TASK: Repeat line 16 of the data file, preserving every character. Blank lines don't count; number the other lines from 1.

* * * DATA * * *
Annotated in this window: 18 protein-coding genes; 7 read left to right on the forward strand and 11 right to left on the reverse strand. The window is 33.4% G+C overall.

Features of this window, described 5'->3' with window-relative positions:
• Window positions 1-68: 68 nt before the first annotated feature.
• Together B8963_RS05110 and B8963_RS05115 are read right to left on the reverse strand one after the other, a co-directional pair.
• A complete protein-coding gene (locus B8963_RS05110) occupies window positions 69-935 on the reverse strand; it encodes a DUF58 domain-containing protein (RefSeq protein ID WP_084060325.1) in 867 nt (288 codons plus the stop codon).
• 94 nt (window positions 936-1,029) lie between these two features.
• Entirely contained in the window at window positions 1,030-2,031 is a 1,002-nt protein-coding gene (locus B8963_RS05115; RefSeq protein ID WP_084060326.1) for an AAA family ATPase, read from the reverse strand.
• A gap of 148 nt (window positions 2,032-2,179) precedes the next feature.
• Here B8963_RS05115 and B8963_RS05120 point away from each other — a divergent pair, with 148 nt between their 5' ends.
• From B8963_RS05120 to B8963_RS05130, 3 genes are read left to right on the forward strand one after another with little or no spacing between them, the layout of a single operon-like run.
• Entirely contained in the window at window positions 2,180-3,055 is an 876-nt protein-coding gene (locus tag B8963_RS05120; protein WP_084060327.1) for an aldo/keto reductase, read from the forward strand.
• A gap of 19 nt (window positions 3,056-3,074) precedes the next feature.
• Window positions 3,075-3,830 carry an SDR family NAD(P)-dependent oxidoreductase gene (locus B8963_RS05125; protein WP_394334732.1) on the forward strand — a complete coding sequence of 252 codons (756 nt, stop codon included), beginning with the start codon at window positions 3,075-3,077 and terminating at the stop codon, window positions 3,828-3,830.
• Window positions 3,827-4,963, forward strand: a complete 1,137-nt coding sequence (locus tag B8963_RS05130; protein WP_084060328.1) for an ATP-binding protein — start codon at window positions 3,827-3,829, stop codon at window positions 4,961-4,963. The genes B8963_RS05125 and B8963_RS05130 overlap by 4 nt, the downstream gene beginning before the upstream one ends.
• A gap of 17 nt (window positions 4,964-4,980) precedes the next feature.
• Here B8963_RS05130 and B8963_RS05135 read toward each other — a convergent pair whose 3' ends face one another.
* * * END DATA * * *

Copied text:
• Here B8963_RS05130 and B8963_RS05135 read toward each other — a convergent pair whose 3' ends face one another.